Review of ‘Sarong Kebaya: Peranakan Fashion and its international sources’ at the Peranakan Museum

On Sunday, I went to the Peranakan Museum to see ‘Sarong Kebaya: Peranakan Fashion and its international sources’. I had blogged about this exhibition, and how it is likely that its staging is intimately tied to certain demands that the donors/lenders – Mr and Mrs Lee Kip Lee – would have made prior to agreeing to the donation/loan (click ‘here‘).

As expected, this exhibition felt really like a space-filler. It occupied both floors of the temporary exhibition space, and it exhibited nothing but kebaya, with each ensemble worn by a headless mannequin; dozen upon dozen standing in the galleries with nothing else to catch your eye. The basic storyline is that Peranakan ladies wore different styles of kebaya depending on where they lived, and that the styles changed with the times. Don’t get me wrong; it was great to be able to see up-close the textiles without the reflective-showcase-glass to contend with. But with so many similar outfits on display one after another, it was surprisingly easy to get ‘museum-fatigue’ in this otherwise small exhibition. This is much like ‘Angkor-fatigue’; how many temples (or kebaya) can you view before they all start to look the same??

The main things that were missing were large blown-up photos of these outfits being worn in their day. Even though there were a few large, life-sized photos of ladies-in-kebaya at the entrance of the exhibition and the stairwell, these were sadly the exception rather than the norm. Most of the photographs on display were small ones appearing sparingly on the small text panels. These small photos did almost nothing to help me imagine the lives of the ladies who wore them day in, day out decades ago. This is after all ‘fashion’, and nothing brings fashion to life like the people/models who wear the clothes.

Another two things missing – since we are focused on ‘looking’ at the clothing up close – are (1) ‘manufacturing techniques’ and (2) ‘conservation details’. For (1) ‘manufacturing techniques’, the exhibition could have informed the visitors how the clothes were manufactured, and how the patterns and prints were produced. This information would have helped me appreciate a lot more about how these clothes were made before they were purchased by the ladies. For (2) ‘conservation details’, the visitors were reminded time and again by signs saying ‘These textiles are very fragile. Please do not touch’, but yet there were no details why they are ‘fragile’. I am sure a lot of ‘conservation’ effort must have gone in to the preparation of the clothes before they could be displayed, so it would have been great to receive a few practical tips about how they were prepped for the exhibition and how amateur collectors can also safe-keep their private collections.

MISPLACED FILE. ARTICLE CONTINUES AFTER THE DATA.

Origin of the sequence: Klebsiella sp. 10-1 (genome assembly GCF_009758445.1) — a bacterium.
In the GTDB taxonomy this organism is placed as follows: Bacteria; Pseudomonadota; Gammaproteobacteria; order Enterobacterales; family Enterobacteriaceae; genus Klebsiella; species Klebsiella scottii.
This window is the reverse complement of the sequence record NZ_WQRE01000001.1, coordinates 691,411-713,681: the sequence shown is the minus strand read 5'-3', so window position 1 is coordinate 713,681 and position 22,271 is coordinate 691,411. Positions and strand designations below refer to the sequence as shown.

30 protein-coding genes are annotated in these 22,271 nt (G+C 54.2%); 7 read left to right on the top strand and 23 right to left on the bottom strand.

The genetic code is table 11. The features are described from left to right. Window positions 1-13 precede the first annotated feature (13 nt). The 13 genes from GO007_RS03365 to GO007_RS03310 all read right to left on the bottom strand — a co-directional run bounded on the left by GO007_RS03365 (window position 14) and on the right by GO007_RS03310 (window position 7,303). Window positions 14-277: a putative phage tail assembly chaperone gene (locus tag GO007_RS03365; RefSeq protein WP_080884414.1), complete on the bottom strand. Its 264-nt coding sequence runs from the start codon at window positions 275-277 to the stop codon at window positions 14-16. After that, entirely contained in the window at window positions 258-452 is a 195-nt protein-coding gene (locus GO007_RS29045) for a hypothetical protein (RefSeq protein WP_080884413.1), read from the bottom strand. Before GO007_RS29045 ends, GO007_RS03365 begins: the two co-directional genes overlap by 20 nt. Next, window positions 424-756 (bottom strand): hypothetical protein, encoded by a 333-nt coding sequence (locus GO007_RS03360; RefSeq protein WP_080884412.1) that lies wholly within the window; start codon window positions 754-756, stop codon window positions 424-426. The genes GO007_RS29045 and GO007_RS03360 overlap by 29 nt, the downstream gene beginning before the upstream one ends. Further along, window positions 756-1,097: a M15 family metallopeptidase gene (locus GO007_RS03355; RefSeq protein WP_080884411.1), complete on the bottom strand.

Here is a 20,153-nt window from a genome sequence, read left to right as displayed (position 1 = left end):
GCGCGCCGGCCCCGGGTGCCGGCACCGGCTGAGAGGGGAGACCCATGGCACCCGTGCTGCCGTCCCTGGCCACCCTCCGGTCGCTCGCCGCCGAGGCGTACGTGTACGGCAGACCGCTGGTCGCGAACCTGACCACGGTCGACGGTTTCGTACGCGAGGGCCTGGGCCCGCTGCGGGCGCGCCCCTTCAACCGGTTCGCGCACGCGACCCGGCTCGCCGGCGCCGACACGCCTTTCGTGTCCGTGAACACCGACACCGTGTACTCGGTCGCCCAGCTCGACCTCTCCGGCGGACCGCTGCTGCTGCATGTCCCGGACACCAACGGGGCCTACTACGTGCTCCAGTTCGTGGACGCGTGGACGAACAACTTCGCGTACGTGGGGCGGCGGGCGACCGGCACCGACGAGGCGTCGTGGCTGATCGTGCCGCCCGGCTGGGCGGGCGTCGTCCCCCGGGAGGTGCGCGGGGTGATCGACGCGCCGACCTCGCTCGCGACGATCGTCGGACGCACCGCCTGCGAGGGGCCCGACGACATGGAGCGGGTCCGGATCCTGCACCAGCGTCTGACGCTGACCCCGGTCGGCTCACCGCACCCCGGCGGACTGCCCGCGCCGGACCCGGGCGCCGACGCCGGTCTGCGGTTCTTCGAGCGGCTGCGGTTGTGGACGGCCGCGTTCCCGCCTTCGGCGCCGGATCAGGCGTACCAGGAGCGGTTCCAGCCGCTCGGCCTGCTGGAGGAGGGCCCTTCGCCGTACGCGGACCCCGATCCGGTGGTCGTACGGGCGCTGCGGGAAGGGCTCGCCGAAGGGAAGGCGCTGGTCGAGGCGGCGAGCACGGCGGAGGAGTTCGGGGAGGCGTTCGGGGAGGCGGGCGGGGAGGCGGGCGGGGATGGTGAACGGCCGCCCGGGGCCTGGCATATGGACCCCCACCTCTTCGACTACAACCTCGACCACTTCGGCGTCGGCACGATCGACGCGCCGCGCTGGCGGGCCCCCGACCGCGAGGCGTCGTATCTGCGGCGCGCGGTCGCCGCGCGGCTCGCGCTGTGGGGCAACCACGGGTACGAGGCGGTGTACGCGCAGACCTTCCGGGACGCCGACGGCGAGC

Last thing that I thought was conspicuously missing – at least for temporary museum exhibitions in Singapore – was the interactive computer programs that complement many of the National Heritage Board’s exhibitions. I did not notice any computer terminals at all, which was a shame. Such terminals could be used to display vital information that would help contextualise the clothing, such as archival audio/visual clips of Peranakan women wearing the clothing, or videos of seamstresses/batik-craftswomen working on the clothing.

Overall, I suspect that this exhibition suffered from a lack of funds that could have otherwise made it an interesting show. The many, many mannequins on display and the lack of large blown-up photos and computer terminals with dedicated kebaya information appear to me as a direct result of cost-cutting/saving measures. As a result, I failed to get an adequate idea of how these clothes were used, even though I know how they were worn; under what social conditions were they worn? did the wealthy wear something different from the poor? who designed and tailored them? how were these ideas of fashion handed down from generation to generation? Perhaps, like I had blogged earlier, it is because this exhibition was hastily put together for the sake of appeasing the donors/lenders (and their son, Peter Lee, who was appointed ‘curator’ of his parents’ stuff)?

I saw many beautiful kebaya (and sarong) in this exhibition, which was great as I am a textile-fancier. But seriously, the watered-down information on display did not tell me much more than what I had already known about them. This kebaya exhibition, in hindsight, ‘shows’ a lot of the textiles worn by Peranakan ladies, but it misses the chance to showcase the ‘life’ of these exquisite clothes.

P.S. The rest of the museum is great; there are computers to click, drawers to open, headphones to listen to. I especially like the kids’ activity area on level 1; great fun design, and with helpful staff to guide the kids through the stuff to do.

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1 Comment

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One response to “Review of ‘Sarong Kebaya: Peranakan Fashion and its international sources’ at the Peranakan Museum

  1. Anonymous

    I am looking for a kebaya pattern as were worn by my grandmother, who is a peranakan lady. Where can I obtain such a pattern, please? Thank you.

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